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Concert Review

Lynn Harrell Plays Dvořák at Orchestra Hall

Lynn Harrell by Christian Steiner
1 Lynn Harrell, cello
2 University Music Society Choral Union
Detroit Symphony Orchestra/Leonard Slatkin
Detroit, Michigan, Orchestra Hall, 28 April 2013

On a day when great cellist and teacher Janos Starker left us, fellow great Lynn Harrell visited Detroit and paid tribute with the greatest of concertos for the instrument. Many of the finest cello players – including Yo-Yo Ma – have played the work on this stage, but Harrell remains an exceptional and deeply moving artist. Harrell is perhaps not as flashy as his contemporaries, yet he serves music with a uniquely personal vision. Leonard Slatkin seems to be a good fit for Harrell, for here too is a conductor who offsets a certain lack of flair and star power with a great abundance of musical gifts. Returning to the DSO stage for the first time in several weeks, he led the orchestra in this beautiful, heartfelt, but often challenging program.

Ravel's La Valse started the afternoon with a bang. You could call this piece a Detroit specialty; both Paray and Järvi recorded it with this orchestra, and Slatkin himself just led a fine Ravel disc on Naxos as recently as last year. Paray still remains first choice in this work, either on or off record, but Slatkin's abilities were never in doubt either. What a gorgeous strong tone he and his associates have been drawing from his orchestra! Credit Yoonshin Song, the new DSO concertmistress. Credit the guest conductors, who have let some staggering performances. But don't forget Slatkin, proud member of an innately musical family, who is leading his charges back to first-class status. Everything clicked: all sections at their best. It might not have been the most colorful or virtuosic version of the piece around, but it was certainly satisfying.

The concerto with Harrell seemed much more than that. Harrell is fun to watch; full of energy even as he becomes one of classical music's elder statesmen. Perhaps he would disagree, and why not? Even while not playing, his connection to music is unquestionable. He shot fond looks at the strings, sang along, and immersed himself in everything around him. His tone is personal, too. While his sound takes getting used to, and his fingers have slowed with time, there was no doubt that he was getting exactly what he wanted. It did not seem like an interpretation that would translate especially well to disc. There were mistakes, and it was perhaps lacking in the polish that many artists seem to covet. And yet, that didn't matter. So beautiful was Harrell's vision of the piece, so captivating was his artistry, that we were lost in the music with him. Slatkin and his orchestra clearly believed in what their soloist was doing, as they provided as fine an accompaniment as I have ever heard in this work. Harrell's nearly ethereal exchanges with concertmistress Song in the slow movement were a highlight for me, as his experiences as a chamber musician – not to mention hers – were on display in the most loving way. Overall, it did what this giant among cello concertos must do; pull us in to the music entirely. After the thunderous ovations, Slatkin and Harrell paid tribute to the late Starker with words, then Harrell played a very brief solo piece with Slatkin and the orchestra seemingly as touched as we were. It was one of the more humble and emotional things I have ever witnessed in a concert hall.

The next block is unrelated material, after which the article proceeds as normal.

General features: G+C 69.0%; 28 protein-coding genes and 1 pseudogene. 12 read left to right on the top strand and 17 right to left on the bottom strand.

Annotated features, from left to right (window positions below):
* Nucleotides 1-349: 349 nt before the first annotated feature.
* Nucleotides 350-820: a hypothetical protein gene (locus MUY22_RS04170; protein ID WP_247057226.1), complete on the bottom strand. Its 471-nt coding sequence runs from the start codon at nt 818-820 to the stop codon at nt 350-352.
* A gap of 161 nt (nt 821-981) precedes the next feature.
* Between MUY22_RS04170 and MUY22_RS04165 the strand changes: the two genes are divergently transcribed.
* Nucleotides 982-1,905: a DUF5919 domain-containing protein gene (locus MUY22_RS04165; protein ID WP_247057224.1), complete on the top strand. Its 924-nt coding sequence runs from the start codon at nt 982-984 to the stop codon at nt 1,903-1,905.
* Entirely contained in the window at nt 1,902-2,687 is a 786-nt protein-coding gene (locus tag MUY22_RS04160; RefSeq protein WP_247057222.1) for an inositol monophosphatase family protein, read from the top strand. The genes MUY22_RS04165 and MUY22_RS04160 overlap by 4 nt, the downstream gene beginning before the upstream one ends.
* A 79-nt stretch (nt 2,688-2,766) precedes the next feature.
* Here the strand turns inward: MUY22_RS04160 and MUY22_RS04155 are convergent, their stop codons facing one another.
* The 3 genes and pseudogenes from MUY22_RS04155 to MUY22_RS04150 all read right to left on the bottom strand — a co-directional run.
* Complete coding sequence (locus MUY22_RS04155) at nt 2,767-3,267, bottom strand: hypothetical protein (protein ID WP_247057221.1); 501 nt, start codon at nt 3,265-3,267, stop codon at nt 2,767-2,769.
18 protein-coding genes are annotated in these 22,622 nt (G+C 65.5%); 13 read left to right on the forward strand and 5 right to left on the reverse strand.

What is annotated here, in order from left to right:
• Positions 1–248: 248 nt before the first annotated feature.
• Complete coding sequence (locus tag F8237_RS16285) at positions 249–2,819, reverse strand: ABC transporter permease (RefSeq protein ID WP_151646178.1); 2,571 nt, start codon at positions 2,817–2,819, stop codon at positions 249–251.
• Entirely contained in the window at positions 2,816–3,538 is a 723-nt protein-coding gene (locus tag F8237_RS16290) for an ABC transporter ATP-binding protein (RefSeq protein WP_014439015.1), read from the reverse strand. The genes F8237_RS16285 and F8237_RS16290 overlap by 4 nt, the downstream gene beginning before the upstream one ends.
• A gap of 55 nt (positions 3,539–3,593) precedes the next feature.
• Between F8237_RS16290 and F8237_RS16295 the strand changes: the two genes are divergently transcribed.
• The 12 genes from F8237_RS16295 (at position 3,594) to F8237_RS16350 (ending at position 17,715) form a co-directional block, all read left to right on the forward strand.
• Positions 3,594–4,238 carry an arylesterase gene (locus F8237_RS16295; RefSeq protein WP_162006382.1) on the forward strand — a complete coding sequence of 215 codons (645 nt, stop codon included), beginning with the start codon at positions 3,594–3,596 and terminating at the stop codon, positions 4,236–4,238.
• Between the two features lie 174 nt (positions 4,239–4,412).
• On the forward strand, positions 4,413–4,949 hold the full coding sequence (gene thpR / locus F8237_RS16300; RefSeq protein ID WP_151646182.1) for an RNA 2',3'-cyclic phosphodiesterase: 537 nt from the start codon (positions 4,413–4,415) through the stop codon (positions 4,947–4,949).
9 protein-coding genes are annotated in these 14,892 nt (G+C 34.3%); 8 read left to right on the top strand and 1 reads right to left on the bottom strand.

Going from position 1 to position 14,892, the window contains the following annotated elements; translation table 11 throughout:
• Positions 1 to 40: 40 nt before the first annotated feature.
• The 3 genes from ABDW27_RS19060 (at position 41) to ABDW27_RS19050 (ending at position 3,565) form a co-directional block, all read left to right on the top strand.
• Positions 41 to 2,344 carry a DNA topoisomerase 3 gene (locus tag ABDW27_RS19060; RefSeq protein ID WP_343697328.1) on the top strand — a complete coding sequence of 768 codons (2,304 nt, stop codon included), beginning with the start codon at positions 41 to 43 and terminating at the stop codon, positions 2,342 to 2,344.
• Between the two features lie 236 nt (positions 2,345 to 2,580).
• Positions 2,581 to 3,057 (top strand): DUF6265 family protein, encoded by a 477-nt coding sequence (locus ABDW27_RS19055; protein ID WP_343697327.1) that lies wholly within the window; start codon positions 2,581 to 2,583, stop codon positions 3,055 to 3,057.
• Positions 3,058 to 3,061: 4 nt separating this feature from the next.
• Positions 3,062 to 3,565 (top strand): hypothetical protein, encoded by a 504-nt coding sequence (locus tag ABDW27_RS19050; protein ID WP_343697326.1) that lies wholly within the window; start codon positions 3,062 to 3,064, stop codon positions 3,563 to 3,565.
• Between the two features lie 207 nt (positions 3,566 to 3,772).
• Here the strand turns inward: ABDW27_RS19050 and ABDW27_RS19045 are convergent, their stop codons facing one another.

After intermission, the Ives proved to be a misfire with the audience. Although Slatkin walked the audience through the piece, in a truncated "Young People's Concert" style, and the orchestra played superbly, it simply didn't work. Slatkin was charming, funny, and candid about his initial impressions about the work while attending the première in 1968 (he didn't enjoy it). Sadly, the work still baffles many years later, and to follow the Dvořák with Ives (Friday's program would have featured Symphony #2) seemed to me a large mistake. The DSO will be playing the Ives symphonies at Carnegie Hall in less than ten days, so I understand the method. But part of orchestral programming is to know and serve your audience. No matter how good the symphony was – and it was excellent – the fact that people left the hall unhappy was not only a shame, but does not bode well for an orchestra trying to bring people back downtown. Still, editorial whining aside, musically the concert was about all one could ask for. Again, Slatkin deserves massive credit for rejuvenating, rebuilding, and redefining. Bravo!

Copyright © 2013, Brian Wigman

Trumpet